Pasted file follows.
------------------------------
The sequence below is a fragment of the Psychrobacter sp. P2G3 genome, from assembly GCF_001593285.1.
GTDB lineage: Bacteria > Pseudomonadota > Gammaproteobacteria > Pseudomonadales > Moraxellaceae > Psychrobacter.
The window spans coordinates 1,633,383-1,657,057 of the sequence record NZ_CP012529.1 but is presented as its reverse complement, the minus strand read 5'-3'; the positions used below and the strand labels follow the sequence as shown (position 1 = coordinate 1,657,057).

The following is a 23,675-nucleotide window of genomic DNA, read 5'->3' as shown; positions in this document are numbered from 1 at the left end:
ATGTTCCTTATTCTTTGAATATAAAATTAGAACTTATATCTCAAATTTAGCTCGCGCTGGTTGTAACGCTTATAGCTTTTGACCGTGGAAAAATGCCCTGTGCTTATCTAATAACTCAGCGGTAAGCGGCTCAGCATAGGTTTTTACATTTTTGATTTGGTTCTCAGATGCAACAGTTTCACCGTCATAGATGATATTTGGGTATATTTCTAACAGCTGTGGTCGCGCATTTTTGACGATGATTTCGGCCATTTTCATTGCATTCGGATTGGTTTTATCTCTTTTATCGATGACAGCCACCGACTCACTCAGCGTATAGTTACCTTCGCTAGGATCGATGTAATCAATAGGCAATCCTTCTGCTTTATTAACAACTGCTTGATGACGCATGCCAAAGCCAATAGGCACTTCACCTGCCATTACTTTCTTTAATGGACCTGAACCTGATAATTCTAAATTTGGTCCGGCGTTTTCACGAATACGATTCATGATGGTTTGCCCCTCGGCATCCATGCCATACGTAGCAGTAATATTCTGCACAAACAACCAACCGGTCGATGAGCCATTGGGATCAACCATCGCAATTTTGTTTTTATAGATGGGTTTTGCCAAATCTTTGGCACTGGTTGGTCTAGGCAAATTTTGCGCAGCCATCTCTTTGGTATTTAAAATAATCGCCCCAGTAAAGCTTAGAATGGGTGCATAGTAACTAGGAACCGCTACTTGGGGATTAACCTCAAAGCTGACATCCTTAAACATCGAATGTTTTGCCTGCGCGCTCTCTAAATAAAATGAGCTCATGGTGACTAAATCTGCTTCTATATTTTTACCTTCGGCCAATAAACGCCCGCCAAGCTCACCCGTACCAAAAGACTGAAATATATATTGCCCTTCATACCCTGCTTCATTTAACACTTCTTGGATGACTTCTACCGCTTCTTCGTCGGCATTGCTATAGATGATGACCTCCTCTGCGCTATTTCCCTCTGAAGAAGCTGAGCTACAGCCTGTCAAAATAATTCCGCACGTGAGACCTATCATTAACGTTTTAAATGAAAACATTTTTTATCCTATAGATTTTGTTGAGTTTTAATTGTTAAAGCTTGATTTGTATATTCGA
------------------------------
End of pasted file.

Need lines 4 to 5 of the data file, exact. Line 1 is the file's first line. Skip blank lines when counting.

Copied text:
The following is a 23,675-nucleotide window of genomic DNA, read 5'->3' as shown; positions in this document are numbered from 1 at the left end:
ATGTTCCTTATTCTTTGAATATAAAATTAGAACTTATATCTCAAATTTAGCTCGCGCTGGTTGTAACGCTTATAGCTTTTGACCGTGGAAAAATGCCCTGTGCTTATCTAATAACTCAGCGGTAAGCGGCTCAGCATAGGTTTTTACATTTTTGATTTGGTTCTCAGATGCAACAGTTTCACCGTCATAGATGATATTTGGGTATATTTCTAACAGCTGTGGTCGCGCATTTTTGACGATGATTTCGGCCATTTTCATTGCATTCGGATTGGTTTTATCTCTTTTATCGATGACAGCCACCGACTCACTCAGCGTATAGTTACCTTCGCTAGGATCGATGTAATCAATAGGCAATCCTTCTGCTTTATTAACAACTGCTTGATGACGCATGCCAAAGCCAATAGGCACTTCACCTGCCATTACTTTCTTTAATGGACCTGAACCTGATAATTCTAAATTTGGTCCGGCGTTTTCACGAATACGATTCATGATGGTTTGCCCCTCGGCATCCATGCCATACGTAGCAGTAATATTCTGCACAAACAACCAACCGGTCGATGAGCCATTGGGATCAACCATCGCAATTTTGTTTTTATAGATGGGTTTTGCCAAATCTTTGGCACTGGTTGGTCTAGGCAAATTTTGCGCAGCCATCTCTTTGGTATTTAAAATAATCGCCCCAGTAAAGCTTAGAATGGGTGCATAGTAACTAGGAACCGCTACTTGGGGATTAACCTCAAAGCTGACATCCTTAAACATCGAATGTTTTGCCTGCGCGCTCTCTAAATAAAATGAGCTCATGGTGACTAAATCTGCTTCTATATTTTTACCTTCGGCCAATAAACGCCCGCCAAGCTCACCCGTACCAAAAGACTGAAATATATATTGCCCTTCATACCCTGCTTCATTTAACACTTCTTGGATGACTTCTACCGCTTCTTCGTCGGCATTGCTATAGATGATGACCTCCTCTGCGCTATTTCCCTCTGAAGAAGCTGAGCTACAGCCTGTCAAAATAATTCCGCACGTGAGACCTATCATTAACGTTTTAAATGAAAACATTTTTTATCCTATAGATTTTGTTGAGTTTTAATTGTTAAAGCTTGATTTGTATATTCGA